I have to confess, I didn’t even realize that we’d missed the ceremonial pitch, and we were already two hitters in before I realized that the game had already started. My boyfriend pointed out R.A. Dickey’s walkup music (he’s a really big Game of Thrones fan), but this being my first baseball game, I didn’t realize what walkup music meant. I get the impression that the first four or five or even six innings of a baseball game usually isn’t that interesting, because most starters (pitchers who start the game) are pretty good, and don’t usually let anyone score runs until they get tired.

I learned a lot of baseball lingo, though. Walkup music is a quick blip of music that plays when a player from the home team walks up to the plate (or mound, in the pitcher’s case), hence the name. While they were fun, and set a great tone, I really want to hear some guy walk out with something like BABYMETAL. Everyone’s heard of a strike out, but I learned that there exists a ground out, a line out, and a fly out as well. I finally got it through my head that a lot of baseball games are played indoors, utterly destroying my ideal of the burning sun, the yellow grass, the droning bugs, and the lazy, sweaty moments broken by the crack of the bat and a moment of frenetic energy and running. The field actually looked very small and well manicured from our vantage point, and I’m pretty sure I missed the first couple hits, they were so quiet… Ooops.

There was a funny moment in between us taking our seats and something interesting happening in the game. I felt like the only Asian in sight that didn’t work for the Bluejays, which is a nice change from my usual environs. My boyfriend and I happened to be in the very front seats of the 200 level (to his dismay, I enjoyed hanging off the side to look at the Jay’s bullpen, which was right under us), and I’m short, so from behind, it’s easy to just see the tall, blond guy with his arm on a seat and miss the black spot which happens to be my head resting on his shoulder. So there I was, minding my own business, waiting for something interesting to happen, when I hear this guy say something really loudly about Chinese girls, in a certain disparaging tone of voice. As I happen to be a fairly confrontational person and, you know, a Chinese girl, I spun around to figure out who was. At the same moment, the speakers, a guy and his date, met my dirty glare, and the two of them promptly turned bright red. The look on his face, something between intoxication, surprise, mortification, and hilarity was too funny to me, so I let it go. It’s not like I could go up to them and demand they tell me about their private conversation, anyway. For the gentlemen who are trying to impress their ladies with potentially racist Asian girl jokes, however, there is a lesson to be learned: you never know where a small Asian girl will pop up.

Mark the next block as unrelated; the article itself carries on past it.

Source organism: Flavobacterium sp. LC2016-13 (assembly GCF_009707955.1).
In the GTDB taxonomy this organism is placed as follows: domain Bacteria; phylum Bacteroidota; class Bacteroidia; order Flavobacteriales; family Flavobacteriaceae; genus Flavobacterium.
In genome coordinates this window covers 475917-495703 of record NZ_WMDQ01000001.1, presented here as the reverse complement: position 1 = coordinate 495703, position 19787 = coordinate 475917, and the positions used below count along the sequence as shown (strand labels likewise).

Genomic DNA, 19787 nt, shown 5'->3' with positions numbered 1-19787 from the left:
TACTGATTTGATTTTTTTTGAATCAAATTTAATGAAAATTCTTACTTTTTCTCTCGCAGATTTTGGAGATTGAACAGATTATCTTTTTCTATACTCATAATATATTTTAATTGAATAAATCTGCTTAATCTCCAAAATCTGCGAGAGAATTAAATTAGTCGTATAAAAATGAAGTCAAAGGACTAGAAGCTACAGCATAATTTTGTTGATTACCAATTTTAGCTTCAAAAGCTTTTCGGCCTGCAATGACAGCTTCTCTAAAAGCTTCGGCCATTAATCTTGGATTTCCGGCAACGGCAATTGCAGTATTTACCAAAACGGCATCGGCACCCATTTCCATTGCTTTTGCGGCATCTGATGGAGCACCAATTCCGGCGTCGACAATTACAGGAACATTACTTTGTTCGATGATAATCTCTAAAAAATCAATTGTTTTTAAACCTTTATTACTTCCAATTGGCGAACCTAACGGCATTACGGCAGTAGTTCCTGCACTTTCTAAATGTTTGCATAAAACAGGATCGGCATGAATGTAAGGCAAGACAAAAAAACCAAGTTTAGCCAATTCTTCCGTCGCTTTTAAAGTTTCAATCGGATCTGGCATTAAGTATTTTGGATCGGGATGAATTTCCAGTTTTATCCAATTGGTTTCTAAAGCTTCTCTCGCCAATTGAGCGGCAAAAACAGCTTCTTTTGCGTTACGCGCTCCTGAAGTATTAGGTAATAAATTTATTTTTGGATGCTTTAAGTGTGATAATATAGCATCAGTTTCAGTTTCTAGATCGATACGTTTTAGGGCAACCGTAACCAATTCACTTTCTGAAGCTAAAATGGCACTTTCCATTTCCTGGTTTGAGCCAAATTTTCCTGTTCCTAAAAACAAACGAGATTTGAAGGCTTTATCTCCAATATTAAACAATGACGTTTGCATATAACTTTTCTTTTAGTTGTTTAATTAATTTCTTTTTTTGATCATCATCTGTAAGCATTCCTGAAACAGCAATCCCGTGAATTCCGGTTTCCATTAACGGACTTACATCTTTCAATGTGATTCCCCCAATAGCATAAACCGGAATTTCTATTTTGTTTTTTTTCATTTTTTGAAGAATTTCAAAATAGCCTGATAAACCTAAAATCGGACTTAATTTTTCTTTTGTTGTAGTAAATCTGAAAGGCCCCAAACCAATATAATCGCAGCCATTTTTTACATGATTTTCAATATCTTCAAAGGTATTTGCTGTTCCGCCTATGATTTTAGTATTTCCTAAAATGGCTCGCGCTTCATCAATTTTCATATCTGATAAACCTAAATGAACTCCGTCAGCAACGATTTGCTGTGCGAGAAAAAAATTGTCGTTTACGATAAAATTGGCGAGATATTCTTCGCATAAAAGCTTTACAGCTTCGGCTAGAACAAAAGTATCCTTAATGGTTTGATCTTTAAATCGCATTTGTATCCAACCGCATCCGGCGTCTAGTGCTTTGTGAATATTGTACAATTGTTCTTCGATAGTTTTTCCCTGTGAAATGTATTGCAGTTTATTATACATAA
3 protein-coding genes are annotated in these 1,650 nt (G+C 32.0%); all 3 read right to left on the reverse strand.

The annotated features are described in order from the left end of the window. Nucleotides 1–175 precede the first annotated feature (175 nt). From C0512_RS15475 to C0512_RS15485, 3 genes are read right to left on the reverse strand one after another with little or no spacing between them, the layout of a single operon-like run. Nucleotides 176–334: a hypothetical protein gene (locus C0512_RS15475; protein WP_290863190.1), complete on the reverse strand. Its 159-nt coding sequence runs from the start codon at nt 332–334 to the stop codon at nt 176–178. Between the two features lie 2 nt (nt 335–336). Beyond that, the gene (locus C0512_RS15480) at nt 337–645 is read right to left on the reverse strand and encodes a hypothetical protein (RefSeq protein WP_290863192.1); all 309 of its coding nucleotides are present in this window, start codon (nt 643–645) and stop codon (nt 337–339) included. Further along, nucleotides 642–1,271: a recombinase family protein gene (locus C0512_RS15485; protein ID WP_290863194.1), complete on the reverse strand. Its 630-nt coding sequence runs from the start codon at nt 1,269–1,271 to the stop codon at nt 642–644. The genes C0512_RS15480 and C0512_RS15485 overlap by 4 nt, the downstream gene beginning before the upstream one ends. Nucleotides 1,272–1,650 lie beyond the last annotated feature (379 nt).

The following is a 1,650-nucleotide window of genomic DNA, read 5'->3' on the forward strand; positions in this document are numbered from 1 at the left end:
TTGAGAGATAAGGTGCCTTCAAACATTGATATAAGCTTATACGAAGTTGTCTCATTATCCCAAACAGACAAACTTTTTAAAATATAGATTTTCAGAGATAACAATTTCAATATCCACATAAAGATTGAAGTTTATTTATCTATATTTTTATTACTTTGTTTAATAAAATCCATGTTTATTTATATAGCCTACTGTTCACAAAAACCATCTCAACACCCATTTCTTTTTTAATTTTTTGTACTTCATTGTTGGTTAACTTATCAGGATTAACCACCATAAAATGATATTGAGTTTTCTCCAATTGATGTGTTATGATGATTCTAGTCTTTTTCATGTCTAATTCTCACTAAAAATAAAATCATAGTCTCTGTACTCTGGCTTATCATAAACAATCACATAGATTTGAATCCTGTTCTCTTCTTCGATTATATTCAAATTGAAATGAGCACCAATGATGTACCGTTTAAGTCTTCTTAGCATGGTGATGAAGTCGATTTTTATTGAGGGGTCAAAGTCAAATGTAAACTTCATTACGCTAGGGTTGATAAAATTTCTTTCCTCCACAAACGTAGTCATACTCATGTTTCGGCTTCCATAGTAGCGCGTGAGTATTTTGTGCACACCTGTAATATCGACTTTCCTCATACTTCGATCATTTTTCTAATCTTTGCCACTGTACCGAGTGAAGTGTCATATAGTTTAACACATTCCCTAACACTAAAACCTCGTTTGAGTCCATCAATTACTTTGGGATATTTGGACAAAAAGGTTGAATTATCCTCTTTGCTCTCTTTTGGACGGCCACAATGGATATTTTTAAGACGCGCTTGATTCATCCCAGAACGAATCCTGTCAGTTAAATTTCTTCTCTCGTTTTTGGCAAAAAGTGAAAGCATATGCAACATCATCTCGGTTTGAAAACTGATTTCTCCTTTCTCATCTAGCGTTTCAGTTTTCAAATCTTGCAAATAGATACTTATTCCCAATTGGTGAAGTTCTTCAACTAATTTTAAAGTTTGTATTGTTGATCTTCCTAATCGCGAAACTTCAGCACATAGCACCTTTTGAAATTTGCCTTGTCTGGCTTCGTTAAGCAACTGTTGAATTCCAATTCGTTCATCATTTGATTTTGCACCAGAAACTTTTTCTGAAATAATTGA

So the first really interesting baseball thing that happened made the Jays look kind of stupid in the sixth inning. Since the Jays were at “home,” they were pitching the top of the sixth (the first half of the sixth switcheroo).  It’d been pretty much run-less until then, and the crowd was getting restless. In the fine, bloodthirsty tradition of mankind, the crowd wanted action. And they got it – it just wasn’t the kind of action they wanted.

One of the Orioles, Lombardozzi, hit the ball really, really high, which I think in the usual run of things, should’ve been at least a fly out. Thing is, he hit it right between the infielder and the outfielder (which is what we call the sweet spot in badminton, and the reason I was trained as a mixed player to yell at my partner a lot), and neither knew who was catching it. Instead of it being a relatively easy catch, the ball dropped between two guys on the field, and Lombardozzi took a double (got to second base). There was this moment of sheer, stunned silence, as everyone took a moment to process, and then the stadium erupted in loud boos.

Now, up until this point, the pitcher had been doing a pretty good job, and the dropped ball wasn’t his fault according to my boyfriend (remember, until a week ago, all I knew about baseball is that they throw a ball and run around in circles). Then, he allowed a walk, which in the general run is not a terrible thing, except when you have no outs and what happens next, happens: the third Oriole player hit a home run.